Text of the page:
September 2005
Volume 5, Issue 8
Free
Vision Sciences Society Annual Meeting Abstract  |   September 2005
How holistic processing is affected by perceptual load
Author Affiliations
  • Olivia S. C. Cheung
    Vanderbilt University
  • Isabel Gauthier
    Vanderbilt University
Journal of Vision September 2005, Vol.5, 530. doi:10.1167/5.8.530
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      Olivia S. C. Cheung, Isabel Gauthier; How holistic processing is affected by perceptual load. Journal of Vision 2005;5(8):530. doi: 10.1167/5.8.530.

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      © ARVO (1962-2015); The Authors (2016-present)

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Abstract

Holistic processing (HP) for faces (and objects of expertise) can be measured in a sequential matching task with two composite images (S1 and S2), when subjects try to selectively attend to one part of the composites (e.g., the top) and ignore the other part. HP is evidenced by a congruency effect between the correct responses on the attended and irrelevant parts. Last year, we reported that misaligning parts of a face composite at encoding did not substantially reduce HP, suggesting that the locus of this effect is not at encoding (Gauthier et al., VSS 2003). Here we investigate the possibility that selective attention during the perceptual judgment is the locus of HP. High perceptual load can facilitate selective attention and reduce the processing of irrelevant distractors (e.g., Lavie, 1995; Yi et al., 2004). We ask if a high perceptual load would increase selective attention to a face part (in other words decrease HP), especially with a load during the matching judgment. We increased perceptual load by adding Gaussian noise to the attended top half of the composites. In a sequential matching task where subjects matched the top of two composites, S1 and S2, the noise was either added to S1, S2 or both S1 and S2. Compared to a control (no noise) condition, perceptual load significantly impaired overall performance, without impacting the magnitude of HP in sensitivity. More importantly, perceptual load increased HP in reaction times, but only when added to S2. These results are consistent with prior findings that HP is more influenced by manipulations at test than at encoding. However, contrary to its influence in studies where attended and irrelevant information are different objects, perceptual load increased rather than decreased distractor processing. This suggests that the relationship between perceptual load and selective attention depends on the nature of the load and the relationship between attended and irrelevant information.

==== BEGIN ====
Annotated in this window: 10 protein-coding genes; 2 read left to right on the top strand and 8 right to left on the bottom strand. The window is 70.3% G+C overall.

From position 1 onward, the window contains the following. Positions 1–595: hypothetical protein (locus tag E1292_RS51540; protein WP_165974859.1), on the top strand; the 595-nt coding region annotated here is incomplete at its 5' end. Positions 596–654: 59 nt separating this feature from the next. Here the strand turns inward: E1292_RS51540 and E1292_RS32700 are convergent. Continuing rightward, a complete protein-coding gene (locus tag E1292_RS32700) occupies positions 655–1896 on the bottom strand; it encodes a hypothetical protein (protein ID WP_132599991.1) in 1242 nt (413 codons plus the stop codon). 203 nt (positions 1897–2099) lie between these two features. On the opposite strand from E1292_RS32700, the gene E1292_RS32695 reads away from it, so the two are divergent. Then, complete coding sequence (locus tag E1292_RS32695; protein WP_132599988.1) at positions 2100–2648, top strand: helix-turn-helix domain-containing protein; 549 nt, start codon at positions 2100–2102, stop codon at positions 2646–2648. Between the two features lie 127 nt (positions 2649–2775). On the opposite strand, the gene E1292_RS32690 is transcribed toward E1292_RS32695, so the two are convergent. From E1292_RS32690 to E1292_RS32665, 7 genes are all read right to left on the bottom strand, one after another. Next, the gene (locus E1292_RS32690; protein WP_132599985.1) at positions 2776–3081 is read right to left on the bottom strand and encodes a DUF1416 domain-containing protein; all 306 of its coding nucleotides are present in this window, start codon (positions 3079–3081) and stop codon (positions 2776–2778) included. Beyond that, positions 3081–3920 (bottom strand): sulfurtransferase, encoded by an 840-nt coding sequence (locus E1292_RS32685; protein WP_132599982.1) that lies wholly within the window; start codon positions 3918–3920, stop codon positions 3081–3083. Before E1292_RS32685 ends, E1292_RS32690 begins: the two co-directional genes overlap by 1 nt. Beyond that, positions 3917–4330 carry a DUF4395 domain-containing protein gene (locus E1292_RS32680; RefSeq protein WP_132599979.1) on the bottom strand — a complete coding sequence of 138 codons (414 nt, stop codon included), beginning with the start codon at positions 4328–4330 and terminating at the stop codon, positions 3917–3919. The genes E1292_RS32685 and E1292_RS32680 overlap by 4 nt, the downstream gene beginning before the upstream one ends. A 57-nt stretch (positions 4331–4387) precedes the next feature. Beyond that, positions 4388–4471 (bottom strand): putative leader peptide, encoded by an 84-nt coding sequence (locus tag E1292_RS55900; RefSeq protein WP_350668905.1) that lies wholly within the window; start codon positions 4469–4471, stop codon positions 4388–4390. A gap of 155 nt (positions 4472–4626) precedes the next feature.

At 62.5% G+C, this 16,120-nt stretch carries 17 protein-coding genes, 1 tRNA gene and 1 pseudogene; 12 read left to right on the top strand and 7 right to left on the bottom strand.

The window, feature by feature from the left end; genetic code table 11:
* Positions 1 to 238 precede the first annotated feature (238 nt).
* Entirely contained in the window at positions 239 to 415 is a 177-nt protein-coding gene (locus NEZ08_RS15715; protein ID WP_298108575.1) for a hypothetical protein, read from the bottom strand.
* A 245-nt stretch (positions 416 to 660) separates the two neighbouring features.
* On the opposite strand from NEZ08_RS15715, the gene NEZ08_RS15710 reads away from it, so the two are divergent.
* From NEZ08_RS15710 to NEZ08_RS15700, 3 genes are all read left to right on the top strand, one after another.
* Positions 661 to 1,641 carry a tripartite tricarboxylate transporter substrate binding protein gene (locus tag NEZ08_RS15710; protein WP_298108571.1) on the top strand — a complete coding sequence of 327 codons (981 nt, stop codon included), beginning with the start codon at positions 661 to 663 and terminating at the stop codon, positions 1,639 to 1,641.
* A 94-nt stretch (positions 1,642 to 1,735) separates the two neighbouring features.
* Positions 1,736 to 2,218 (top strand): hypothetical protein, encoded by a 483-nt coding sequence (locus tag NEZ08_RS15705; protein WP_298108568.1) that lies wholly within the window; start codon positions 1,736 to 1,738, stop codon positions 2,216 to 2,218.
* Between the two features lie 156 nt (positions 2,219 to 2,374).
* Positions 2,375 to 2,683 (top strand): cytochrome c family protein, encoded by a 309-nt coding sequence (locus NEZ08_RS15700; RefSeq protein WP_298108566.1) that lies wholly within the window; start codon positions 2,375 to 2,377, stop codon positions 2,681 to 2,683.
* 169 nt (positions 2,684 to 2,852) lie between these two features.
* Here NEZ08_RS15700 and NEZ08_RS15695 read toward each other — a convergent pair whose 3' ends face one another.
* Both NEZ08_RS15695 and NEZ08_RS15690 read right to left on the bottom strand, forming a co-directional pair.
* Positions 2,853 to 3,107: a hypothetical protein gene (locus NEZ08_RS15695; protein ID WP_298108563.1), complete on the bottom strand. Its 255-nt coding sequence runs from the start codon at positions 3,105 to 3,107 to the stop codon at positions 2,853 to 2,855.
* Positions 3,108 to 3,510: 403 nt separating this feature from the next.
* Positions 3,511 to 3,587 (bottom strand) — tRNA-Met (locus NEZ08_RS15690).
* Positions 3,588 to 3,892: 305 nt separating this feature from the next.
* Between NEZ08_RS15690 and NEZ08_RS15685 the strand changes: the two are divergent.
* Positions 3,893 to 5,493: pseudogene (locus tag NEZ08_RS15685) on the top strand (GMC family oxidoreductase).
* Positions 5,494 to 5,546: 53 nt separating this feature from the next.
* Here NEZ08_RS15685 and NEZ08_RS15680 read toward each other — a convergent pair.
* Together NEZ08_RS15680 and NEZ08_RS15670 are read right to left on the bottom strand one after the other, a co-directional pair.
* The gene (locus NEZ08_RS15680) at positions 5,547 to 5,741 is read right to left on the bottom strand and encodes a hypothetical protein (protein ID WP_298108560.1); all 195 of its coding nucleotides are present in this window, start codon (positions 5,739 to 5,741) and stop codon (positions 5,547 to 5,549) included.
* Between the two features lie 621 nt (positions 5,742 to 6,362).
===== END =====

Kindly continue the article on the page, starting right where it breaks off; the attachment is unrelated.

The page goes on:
Cheung, O. S. C. Gauthier, I. (2005). How holistic processing is affected by perceptual load [Abstract]. Journal of Vision, 5(8):530, 530a, http://journalofvision.org/5/8/530/, doi:10.1167/5.8.530. [CrossRef]
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